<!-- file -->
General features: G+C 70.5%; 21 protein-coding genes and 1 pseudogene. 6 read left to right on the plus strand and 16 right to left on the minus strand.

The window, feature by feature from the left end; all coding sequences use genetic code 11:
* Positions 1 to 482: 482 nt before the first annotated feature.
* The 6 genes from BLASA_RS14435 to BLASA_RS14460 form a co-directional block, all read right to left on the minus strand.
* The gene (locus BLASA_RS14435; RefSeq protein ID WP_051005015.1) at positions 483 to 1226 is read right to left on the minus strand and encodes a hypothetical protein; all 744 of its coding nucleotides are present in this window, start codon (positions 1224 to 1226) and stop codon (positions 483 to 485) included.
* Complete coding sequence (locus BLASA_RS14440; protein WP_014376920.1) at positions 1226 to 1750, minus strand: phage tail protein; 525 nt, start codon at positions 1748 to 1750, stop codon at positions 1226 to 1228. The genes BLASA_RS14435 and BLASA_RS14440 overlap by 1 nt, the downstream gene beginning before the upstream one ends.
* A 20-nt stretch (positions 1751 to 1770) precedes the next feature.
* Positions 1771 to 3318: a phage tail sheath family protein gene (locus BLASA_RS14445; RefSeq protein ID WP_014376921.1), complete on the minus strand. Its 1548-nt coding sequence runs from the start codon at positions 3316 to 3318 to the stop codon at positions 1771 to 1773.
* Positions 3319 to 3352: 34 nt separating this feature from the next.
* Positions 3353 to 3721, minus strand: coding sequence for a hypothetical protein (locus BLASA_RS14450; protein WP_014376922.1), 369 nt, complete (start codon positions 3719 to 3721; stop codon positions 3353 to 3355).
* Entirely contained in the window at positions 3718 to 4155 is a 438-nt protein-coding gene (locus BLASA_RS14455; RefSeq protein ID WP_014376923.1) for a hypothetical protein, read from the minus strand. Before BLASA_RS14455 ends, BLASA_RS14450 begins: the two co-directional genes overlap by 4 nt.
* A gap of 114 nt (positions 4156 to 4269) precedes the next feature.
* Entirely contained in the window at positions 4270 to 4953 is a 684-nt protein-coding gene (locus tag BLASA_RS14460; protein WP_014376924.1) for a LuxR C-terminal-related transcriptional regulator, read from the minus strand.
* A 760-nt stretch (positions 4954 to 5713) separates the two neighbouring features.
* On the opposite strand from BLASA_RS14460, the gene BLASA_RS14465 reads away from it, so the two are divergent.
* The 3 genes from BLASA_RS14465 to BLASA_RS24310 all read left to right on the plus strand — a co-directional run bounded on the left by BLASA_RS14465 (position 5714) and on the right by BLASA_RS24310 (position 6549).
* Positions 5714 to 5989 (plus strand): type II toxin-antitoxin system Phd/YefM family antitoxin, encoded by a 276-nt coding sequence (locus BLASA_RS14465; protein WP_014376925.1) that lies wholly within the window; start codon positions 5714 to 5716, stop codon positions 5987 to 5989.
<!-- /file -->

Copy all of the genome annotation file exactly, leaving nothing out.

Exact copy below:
General features: G+C 70.5%; 21 protein-coding genes and 1 pseudogene. 6 read left to right on the plus strand and 16 right to left on the minus strand.

The window, feature by feature from the left end; all coding sequences use genetic code 11:
* Positions 1 to 482: 482 nt before the first annotated feature.
* The 6 genes from BLASA_RS14435 to BLASA_RS14460 form a co-directional block, all read right to left on the minus strand.
* The gene (locus BLASA_RS14435; RefSeq protein ID WP_051005015.1) at positions 483 to 1226 is read right to left on the minus strand and encodes a hypothetical protein; all 744 of its coding nucleotides are present in this window, start codon (positions 1224 to 1226) and stop codon (positions 483 to 485) included.
* Complete coding sequence (locus BLASA_RS14440; protein WP_014376920.1) at positions 1226 to 1750, minus strand: phage tail protein; 525 nt, start codon at positions 1748 to 1750, stop codon at positions 1226 to 1228. The genes BLASA_RS14435 and BLASA_RS14440 overlap by 1 nt, the downstream gene beginning before the upstream one ends.
* A 20-nt stretch (positions 1751 to 1770) precedes the next feature.
* Positions 1771 to 3318: a phage tail sheath family protein gene (locus BLASA_RS14445; RefSeq protein ID WP_014376921.1), complete on the minus strand. Its 1548-nt coding sequence runs from the start codon at positions 3316 to 3318 to the stop codon at positions 1771 to 1773.
* Positions 3319 to 3352: 34 nt separating this feature from the next.
* Positions 3353 to 3721, minus strand: coding sequence for a hypothetical protein (locus BLASA_RS14450; protein WP_014376922.1), 369 nt, complete (start codon positions 3719 to 3721; stop codon positions 3353 to 3355).
* Entirely contained in the window at positions 3718 to 4155 is a 438-nt protein-coding gene (locus BLASA_RS14455; RefSeq protein ID WP_014376923.1) for a hypothetical protein, read from the minus strand. Before BLASA_RS14455 ends, BLASA_RS14450 begins: the two co-directional genes overlap by 4 nt.
* A gap of 114 nt (positions 4156 to 4269) precedes the next feature.
* Entirely contained in the window at positions 4270 to 4953 is a 684-nt protein-coding gene (locus tag BLASA_RS14460; protein WP_014376924.1) for a LuxR C-terminal-related transcriptional regulator, read from the minus strand.
* A 760-nt stretch (positions 4954 to 5713) separates the two neighbouring features.
* On the opposite strand from BLASA_RS14460, the gene BLASA_RS14465 reads away from it, so the two are divergent.
* The 3 genes from BLASA_RS14465 to BLASA_RS24310 all read left to right on the plus strand — a co-directional run bounded on the left by BLASA_RS14465 (position 5714) and on the right by BLASA_RS24310 (position 6549).
* Positions 5714 to 5989 (plus strand): type II toxin-antitoxin system Phd/YefM family antitoxin, encoded by a 276-nt coding sequence (locus BLASA_RS14465; protein WP_014376925.1) that lies wholly within the window; start codon positions 5714 to 5716, stop codon positions 5987 to 5989.